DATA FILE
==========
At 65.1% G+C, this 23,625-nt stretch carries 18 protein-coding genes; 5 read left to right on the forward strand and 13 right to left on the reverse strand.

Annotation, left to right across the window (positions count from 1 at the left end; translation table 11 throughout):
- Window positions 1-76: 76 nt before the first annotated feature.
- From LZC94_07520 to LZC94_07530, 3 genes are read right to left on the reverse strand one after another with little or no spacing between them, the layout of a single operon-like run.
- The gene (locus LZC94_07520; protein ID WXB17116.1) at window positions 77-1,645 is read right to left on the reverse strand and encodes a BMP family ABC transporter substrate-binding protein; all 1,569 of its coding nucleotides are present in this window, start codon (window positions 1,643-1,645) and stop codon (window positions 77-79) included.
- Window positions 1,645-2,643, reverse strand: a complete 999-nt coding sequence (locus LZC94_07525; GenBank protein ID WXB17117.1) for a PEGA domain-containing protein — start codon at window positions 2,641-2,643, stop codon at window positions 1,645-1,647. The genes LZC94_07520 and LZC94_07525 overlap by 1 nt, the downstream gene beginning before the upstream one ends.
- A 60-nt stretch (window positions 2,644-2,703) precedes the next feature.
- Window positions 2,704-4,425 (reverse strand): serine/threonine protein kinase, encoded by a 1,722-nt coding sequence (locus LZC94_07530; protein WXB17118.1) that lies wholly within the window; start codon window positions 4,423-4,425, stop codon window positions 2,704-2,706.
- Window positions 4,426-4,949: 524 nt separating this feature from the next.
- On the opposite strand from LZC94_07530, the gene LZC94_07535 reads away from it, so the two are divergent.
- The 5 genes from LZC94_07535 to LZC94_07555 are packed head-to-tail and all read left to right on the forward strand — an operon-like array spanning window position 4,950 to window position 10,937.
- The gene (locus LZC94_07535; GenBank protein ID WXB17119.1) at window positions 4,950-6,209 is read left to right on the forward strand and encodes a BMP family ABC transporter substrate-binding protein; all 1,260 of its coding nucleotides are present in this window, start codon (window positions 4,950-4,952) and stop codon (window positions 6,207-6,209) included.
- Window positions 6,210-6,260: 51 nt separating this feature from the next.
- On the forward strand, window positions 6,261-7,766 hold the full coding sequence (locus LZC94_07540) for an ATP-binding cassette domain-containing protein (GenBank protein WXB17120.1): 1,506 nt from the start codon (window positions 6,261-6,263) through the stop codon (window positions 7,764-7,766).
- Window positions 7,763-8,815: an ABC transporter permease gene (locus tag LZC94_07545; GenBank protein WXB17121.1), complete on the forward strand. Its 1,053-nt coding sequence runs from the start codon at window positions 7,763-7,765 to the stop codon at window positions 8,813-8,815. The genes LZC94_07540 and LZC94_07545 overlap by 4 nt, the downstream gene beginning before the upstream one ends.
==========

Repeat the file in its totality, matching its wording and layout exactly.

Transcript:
At 65.1% G+C, this 23,625-nt stretch carries 18 protein-coding genes; 5 read left to right on the forward strand and 13 right to left on the reverse strand.

Annotation, left to right across the window (positions count from 1 at the left end; translation table 11 throughout):
- Window positions 1-76: 76 nt before the first annotated feature.
- From LZC94_07520 to LZC94_07530, 3 genes are read right to left on the reverse strand one after another with little or no spacing between them, the layout of a single operon-like run.
- The gene (locus LZC94_07520; protein ID WXB17116.1) at window positions 77-1,645 is read right to left on the reverse strand and encodes a BMP family ABC transporter substrate-binding protein; all 1,569 of its coding nucleotides are present in this window, start codon (window positions 1,643-1,645) and stop codon (window positions 77-79) included.
- Window positions 1,645-2,643, reverse strand: a complete 999-nt coding sequence (locus LZC94_07525; GenBank protein ID WXB17117.1) for a PEGA domain-containing protein — start codon at window positions 2,641-2,643, stop codon at window positions 1,645-1,647. The genes LZC94_07520 and LZC94_07525 overlap by 1 nt, the downstream gene beginning before the upstream one ends.
- A 60-nt stretch (window positions 2,644-2,703) precedes the next feature.
- Window positions 2,704-4,425 (reverse strand): serine/threonine protein kinase, encoded by a 1,722-nt coding sequence (locus LZC94_07530; protein WXB17118.1) that lies wholly within the window; start codon window positions 4,423-4,425, stop codon window positions 2,704-2,706.
- Window positions 4,426-4,949: 524 nt separating this feature from the next.
- On the opposite strand from LZC94_07530, the gene LZC94_07535 reads away from it, so the two are divergent.
- The 5 genes from LZC94_07535 to LZC94_07555 are packed head-to-tail and all read left to right on the forward strand — an operon-like array spanning window position 4,950 to window position 10,937.
- The gene (locus LZC94_07535; GenBank protein ID WXB17119.1) at window positions 4,950-6,209 is read left to right on the forward strand and encodes a BMP family ABC transporter substrate-binding protein; all 1,260 of its coding nucleotides are present in this window, start codon (window positions 4,950-4,952) and stop codon (window positions 6,207-6,209) included.
- Window positions 6,210-6,260: 51 nt separating this feature from the next.
- On the forward strand, window positions 6,261-7,766 hold the full coding sequence (locus LZC94_07540) for an ATP-binding cassette domain-containing protein (GenBank protein WXB17120.1): 1,506 nt from the start codon (window positions 6,261-6,263) through the stop codon (window positions 7,764-7,766).
- Window positions 7,763-8,815: an ABC transporter permease gene (locus tag LZC94_07545; GenBank protein WXB17121.1), complete on the forward strand. Its 1,053-nt coding sequence runs from the start codon at window positions 7,763-7,765 to the stop codon at window positions 8,813-8,815. The genes LZC94_07540 and LZC94_07545 overlap by 4 nt, the downstream gene beginning before the upstream one ends.